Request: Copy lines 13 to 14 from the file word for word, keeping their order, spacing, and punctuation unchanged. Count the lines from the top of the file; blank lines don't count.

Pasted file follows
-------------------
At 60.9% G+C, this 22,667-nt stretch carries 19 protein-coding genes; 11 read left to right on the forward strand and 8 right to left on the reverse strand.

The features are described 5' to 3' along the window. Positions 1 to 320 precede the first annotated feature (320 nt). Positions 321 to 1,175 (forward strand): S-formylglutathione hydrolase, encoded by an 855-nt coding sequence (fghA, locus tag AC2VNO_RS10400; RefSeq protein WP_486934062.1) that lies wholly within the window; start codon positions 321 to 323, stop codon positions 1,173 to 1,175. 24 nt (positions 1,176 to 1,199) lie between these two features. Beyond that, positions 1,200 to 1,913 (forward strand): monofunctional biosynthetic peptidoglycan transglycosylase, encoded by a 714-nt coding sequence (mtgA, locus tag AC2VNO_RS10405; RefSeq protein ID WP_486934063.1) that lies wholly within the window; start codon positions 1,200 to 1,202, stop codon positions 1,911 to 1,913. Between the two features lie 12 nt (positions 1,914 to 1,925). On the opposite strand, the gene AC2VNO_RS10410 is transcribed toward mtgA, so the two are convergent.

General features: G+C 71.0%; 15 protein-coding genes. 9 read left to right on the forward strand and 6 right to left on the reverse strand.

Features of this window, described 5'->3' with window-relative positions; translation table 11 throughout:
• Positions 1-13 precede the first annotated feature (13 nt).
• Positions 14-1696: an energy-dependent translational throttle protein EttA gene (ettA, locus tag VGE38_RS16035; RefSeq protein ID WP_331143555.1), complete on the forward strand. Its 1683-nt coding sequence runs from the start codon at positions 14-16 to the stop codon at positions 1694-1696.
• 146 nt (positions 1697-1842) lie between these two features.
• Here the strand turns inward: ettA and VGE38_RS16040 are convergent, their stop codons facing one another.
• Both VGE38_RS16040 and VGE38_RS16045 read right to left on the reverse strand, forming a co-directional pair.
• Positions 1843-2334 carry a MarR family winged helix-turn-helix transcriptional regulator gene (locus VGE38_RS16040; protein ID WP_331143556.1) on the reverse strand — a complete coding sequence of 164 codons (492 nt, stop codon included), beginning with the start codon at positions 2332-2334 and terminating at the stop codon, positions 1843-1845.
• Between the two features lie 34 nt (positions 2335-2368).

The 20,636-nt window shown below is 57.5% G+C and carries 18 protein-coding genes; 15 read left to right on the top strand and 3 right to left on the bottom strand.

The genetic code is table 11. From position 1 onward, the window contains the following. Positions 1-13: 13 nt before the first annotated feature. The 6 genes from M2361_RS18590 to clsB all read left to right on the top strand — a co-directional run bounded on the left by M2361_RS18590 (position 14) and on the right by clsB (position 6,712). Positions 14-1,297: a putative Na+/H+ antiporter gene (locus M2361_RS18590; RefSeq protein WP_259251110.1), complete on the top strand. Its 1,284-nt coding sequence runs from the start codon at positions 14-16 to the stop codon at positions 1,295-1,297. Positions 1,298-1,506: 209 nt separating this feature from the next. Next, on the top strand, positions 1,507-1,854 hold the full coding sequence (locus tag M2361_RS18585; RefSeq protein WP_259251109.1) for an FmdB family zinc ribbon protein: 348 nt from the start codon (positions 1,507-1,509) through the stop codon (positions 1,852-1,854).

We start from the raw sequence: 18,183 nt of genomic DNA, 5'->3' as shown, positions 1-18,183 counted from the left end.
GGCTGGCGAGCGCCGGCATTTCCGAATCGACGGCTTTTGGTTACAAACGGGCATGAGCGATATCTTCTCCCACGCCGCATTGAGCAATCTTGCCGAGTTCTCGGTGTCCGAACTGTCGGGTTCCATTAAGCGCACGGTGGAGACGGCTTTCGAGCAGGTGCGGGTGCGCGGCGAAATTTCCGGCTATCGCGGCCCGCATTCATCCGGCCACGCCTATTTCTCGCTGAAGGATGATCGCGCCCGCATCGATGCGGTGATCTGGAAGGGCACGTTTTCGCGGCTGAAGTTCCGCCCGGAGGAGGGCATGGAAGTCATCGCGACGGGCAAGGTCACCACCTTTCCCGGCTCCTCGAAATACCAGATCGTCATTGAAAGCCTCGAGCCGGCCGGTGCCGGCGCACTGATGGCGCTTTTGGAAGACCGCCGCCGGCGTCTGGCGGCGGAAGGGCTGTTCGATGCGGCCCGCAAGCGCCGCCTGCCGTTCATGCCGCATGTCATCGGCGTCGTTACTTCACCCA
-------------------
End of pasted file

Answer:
The genetic code is table 11. From position 1 onward, the window contains the following. Positions 1-13: 13 nt before the first annotated feature. The 6 genes from M2361_RS18590 to clsB all read left to right on the top strand — a co-directional run bounded on the left by M2361_RS18590 (position 14) and on the right by clsB (position 6,712). Positions 14-1,297: a putative Na+/H+ antiporter gene (locus M2361_RS18590; RefSeq protein WP_259251110.1), complete on the top strand. Its 1,284-nt coding sequence runs from the start codon at positions 14-16 to the stop codon at positions 1,295-1,297. Positions 1,298-1,506: 209 nt separating this feature from the next. Next, on the top strand, positions 1,507-1,854 hold the full coding sequence (locus tag M2361_RS18585; RefSeq protein WP_259251109.1) for an FmdB family zinc ribbon protein: 348 nt from the start codon (positions 1,507-1,509) through the stop codon (positions 1,852-1,854).

We start from the raw sequence: 18,183 nt of genomic DNA, 5'->3' as shown, positions 1-18,183 counted from the left end.